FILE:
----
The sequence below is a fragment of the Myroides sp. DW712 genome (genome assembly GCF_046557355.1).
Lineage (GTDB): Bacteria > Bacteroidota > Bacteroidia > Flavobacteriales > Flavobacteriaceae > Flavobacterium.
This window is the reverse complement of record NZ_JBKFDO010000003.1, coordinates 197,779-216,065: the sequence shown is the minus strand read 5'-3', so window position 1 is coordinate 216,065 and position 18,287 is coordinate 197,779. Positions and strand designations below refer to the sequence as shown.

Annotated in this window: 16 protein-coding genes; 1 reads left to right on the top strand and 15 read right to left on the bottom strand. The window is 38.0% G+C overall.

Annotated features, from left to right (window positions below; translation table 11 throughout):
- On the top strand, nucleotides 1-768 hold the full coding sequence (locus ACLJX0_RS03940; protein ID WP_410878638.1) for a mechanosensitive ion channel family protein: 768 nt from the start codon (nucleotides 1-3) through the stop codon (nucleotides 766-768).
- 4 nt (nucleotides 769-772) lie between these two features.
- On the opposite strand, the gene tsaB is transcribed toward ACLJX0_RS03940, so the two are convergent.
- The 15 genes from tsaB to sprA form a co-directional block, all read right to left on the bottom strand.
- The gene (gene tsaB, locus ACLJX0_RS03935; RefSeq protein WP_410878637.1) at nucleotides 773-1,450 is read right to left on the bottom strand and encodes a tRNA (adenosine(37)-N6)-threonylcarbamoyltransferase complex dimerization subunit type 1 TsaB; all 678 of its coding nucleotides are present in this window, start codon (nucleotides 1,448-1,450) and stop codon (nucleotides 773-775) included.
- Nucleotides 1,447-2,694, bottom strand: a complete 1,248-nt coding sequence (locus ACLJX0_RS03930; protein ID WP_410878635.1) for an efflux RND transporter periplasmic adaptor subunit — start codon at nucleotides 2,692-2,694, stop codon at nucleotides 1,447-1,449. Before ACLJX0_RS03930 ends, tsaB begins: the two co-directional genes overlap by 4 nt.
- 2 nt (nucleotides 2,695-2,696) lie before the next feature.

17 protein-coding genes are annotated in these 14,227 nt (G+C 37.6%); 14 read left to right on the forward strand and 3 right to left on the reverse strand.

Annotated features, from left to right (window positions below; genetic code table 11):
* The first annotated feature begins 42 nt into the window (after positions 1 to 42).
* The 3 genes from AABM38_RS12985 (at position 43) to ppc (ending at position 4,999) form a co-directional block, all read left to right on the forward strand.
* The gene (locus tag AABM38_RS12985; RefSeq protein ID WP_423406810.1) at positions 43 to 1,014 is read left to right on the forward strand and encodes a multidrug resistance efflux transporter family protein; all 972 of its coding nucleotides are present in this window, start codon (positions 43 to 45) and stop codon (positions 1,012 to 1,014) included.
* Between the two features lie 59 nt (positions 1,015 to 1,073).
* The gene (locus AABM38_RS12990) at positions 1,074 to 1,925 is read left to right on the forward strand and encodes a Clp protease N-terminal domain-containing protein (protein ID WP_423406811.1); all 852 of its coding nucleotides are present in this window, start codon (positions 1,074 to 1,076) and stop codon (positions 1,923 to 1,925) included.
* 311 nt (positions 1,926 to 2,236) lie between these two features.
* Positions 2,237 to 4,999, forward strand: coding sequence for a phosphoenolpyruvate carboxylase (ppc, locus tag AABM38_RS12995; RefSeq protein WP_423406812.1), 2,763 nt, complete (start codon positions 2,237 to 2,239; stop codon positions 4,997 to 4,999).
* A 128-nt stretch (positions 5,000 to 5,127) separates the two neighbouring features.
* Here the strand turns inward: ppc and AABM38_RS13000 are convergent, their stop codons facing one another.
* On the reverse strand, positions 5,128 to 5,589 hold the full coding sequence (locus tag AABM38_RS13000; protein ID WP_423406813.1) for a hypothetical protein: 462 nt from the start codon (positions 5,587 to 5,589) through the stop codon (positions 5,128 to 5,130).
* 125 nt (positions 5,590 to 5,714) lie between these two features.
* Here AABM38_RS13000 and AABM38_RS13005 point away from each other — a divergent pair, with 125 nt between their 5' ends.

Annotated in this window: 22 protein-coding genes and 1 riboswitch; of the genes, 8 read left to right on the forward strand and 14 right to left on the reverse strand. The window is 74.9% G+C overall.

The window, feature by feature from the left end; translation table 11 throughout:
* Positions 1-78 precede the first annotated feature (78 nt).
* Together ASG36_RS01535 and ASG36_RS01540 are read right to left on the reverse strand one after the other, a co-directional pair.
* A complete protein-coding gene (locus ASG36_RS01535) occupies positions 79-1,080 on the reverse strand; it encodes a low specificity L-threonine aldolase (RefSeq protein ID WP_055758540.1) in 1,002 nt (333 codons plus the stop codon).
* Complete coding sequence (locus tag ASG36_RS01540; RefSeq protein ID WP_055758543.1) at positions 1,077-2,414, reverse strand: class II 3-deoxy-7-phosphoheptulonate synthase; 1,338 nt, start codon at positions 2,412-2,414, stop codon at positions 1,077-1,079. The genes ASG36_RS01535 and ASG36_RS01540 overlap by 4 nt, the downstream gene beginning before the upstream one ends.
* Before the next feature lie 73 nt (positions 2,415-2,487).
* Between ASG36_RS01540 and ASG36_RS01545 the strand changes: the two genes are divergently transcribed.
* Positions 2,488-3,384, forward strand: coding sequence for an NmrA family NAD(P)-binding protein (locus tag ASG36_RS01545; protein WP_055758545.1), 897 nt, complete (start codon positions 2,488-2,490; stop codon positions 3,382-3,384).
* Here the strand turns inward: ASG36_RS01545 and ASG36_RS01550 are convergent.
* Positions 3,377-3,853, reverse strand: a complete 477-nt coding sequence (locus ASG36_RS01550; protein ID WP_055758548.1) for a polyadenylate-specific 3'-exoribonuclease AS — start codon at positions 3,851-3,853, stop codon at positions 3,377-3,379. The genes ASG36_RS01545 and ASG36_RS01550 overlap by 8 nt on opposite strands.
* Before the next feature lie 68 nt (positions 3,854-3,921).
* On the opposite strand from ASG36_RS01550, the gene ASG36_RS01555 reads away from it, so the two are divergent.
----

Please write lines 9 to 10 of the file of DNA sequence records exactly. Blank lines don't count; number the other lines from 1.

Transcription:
- The 15 genes from tsaB to sprA form a co-directional block, all read right to left on the bottom strand.
- The gene (gene tsaB, locus ACLJX0_RS03935; RefSeq protein WP_410878637.1) at nucleotides 773-1,450 is read right to left on the bottom strand and encodes a tRNA (adenosine(37)-N6)-threonylcarbamoyltransferase complex dimerization subunit type 1 TsaB; all 678 of its coding nucleotides are present in this window, start codon (nucleotides 1,448-1,450) and stop codon (nucleotides 773-775) included.